South Korea said it would withdraw from an intelligence-sharing agreement with Japan, extending their feud over trade measures and historical grievances into security cooperation and raising alarm in the U.S., their shared ally.
South Korea notified Japan of plans to withdraw from the three-year-old framework for exchanging classified military information, Deputy National Security Director Kim You-geun said Thursday in Seoul. The move came despite the urging of U.S. officials including President Donald Trump for the two allies to work together amid shared security challenges from China and North Korea.
Kim cited Japan’s recent decision to remove South Korea from a list of trusted export countries, saying it “brought about a significant change to the environment of defense cooperation.” He said “South Korea judged that maintaining an agreement meant for the exchange of sensitive military information is not fitting for our national interests.”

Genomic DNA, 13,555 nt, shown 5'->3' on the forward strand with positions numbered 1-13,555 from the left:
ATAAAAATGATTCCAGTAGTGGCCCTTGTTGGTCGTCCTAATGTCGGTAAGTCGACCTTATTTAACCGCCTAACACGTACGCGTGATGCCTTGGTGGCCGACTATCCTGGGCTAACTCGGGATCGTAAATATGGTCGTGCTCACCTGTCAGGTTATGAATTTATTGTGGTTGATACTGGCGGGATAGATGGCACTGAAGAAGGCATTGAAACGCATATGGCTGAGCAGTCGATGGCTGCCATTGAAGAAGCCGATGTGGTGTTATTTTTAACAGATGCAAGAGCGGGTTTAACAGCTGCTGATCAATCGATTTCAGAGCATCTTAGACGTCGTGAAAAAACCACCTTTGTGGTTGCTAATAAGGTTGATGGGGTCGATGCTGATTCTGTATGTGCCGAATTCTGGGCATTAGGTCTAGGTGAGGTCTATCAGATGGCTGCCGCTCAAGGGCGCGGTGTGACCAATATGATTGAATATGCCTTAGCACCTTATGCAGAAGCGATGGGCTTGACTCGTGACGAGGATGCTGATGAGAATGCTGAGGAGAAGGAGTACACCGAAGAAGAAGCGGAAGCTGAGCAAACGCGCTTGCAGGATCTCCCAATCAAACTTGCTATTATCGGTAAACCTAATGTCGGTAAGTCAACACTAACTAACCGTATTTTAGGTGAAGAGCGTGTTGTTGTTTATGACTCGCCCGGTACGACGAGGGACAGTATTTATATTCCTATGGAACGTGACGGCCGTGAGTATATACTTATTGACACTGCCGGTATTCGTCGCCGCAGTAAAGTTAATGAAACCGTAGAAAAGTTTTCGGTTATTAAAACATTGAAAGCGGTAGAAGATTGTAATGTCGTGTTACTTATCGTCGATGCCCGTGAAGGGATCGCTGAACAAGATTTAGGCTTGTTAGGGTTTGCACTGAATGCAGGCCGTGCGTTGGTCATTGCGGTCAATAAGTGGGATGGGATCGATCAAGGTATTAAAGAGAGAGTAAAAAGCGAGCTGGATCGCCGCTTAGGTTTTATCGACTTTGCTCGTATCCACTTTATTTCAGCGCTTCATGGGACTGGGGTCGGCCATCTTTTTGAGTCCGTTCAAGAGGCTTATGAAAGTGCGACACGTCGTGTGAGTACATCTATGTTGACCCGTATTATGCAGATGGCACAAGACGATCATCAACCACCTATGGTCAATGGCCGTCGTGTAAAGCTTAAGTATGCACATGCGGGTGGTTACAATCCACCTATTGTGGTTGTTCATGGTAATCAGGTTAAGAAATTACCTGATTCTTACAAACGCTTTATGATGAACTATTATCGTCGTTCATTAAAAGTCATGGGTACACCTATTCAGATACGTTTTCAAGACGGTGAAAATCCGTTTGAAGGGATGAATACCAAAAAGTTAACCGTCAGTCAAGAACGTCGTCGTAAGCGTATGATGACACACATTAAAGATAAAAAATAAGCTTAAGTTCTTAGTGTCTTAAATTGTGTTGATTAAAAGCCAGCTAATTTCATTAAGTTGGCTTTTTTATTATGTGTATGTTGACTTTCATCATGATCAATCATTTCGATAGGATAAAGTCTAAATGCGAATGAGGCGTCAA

The decision shows the growing stakes for the unprecedented feud between Japanese Prime Minister Shinzo Abe and South Korean President Moon Jae-in, escalating from diplomatic sniping to trade measures that could threaten global supply chains. While the impact of withdrawing from the intelligence pact wasn’t clear, it underscored the hurdles that Washington faces in getting the countries to work together on regional security initiatives.
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